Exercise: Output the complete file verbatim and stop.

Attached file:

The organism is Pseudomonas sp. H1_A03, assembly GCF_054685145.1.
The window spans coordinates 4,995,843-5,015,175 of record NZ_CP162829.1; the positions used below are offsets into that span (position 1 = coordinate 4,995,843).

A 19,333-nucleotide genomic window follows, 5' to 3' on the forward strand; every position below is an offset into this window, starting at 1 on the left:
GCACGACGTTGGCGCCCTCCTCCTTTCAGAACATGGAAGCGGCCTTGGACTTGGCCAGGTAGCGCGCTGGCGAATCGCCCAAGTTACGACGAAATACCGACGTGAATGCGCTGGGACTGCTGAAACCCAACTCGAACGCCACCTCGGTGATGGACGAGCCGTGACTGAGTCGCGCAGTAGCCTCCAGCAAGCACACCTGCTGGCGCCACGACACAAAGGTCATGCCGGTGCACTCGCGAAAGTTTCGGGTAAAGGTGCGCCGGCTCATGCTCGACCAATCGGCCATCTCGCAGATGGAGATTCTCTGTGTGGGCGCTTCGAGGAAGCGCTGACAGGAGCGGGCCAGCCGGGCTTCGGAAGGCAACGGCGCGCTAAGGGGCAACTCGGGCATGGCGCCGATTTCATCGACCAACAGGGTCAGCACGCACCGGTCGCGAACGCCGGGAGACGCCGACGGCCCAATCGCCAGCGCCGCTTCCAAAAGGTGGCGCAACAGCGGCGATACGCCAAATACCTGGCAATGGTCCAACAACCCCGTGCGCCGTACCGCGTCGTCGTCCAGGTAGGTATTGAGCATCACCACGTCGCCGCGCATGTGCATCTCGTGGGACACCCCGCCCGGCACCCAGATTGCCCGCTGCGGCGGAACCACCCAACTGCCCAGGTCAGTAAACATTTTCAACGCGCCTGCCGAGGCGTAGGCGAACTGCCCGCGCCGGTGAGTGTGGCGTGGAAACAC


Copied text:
The organism is Pseudomonas sp. H1_A03, assembly GCF_054685145.1.
The window spans coordinates 4,995,843-5,015,175 of record NZ_CP162829.1; the positions used below are offsets into that span (position 1 = coordinate 4,995,843).

A 19,333-nucleotide genomic window follows, 5' to 3' on the forward strand; every position below is an offset into this window, starting at 1 on the left:
GCACGACGTTGGCGCCCTCCTCCTTTCAGAACATGGAAGCGGCCTTGGACTTGGCCAGGTAGCGCGCTGGCGAATCGCCCAAGTTACGACGAAATACCGACGTGAATGCGCTGGGACTGCTGAAACCCAACTCGAACGCCACCTCGGTGATGGACGAGCCGTGACTGAGTCGCGCAGTAGCCTCCAGCAAGCACACCTGCTGGCGCCACGACACAAAGGTCATGCCGGTGCACTCGCGAAAGTTTCGGGTAAAGGTGCGCCGGCTCATGCTCGACCAATCGGCCATCTCGCAGATGGAGATTCTCTGTGTGGGCGCTTCGAGGAAGCGCTGACAGGAGCGGGCCAGCCGGGCTTCGGAAGGCAACGGCGCGCTAAGGGGCAACTCGGGCATGGCGCCGATTTCATCGACCAACAGGGTCAGCACGCACCGGTCGCGAACGCCGGGAGACGCCGACGGCCCAATCGCCAGCGCCGCTTCCAAAAGGTGGCGCAACAGCGGCGATACGCCAAATACCTGGCAATGGTCCAACAACCCCGTGCGCCGTACCGCGTCGTCGTCCAGGTAGGTATTGAGCATCACCACGTCGCCGCGCATGTGCATCTCGTGGGACACCCCGCCCGGCACCCAGATTGCCCGCTGCGGCGGAACCACCCAACTGCCCAGGTCAGTAAACATTTTCAACGCGCCTGCCGAGGCGTAGGCGAACTGCCCGCGCCGGTGAGTGTGGCGTGGAAACAC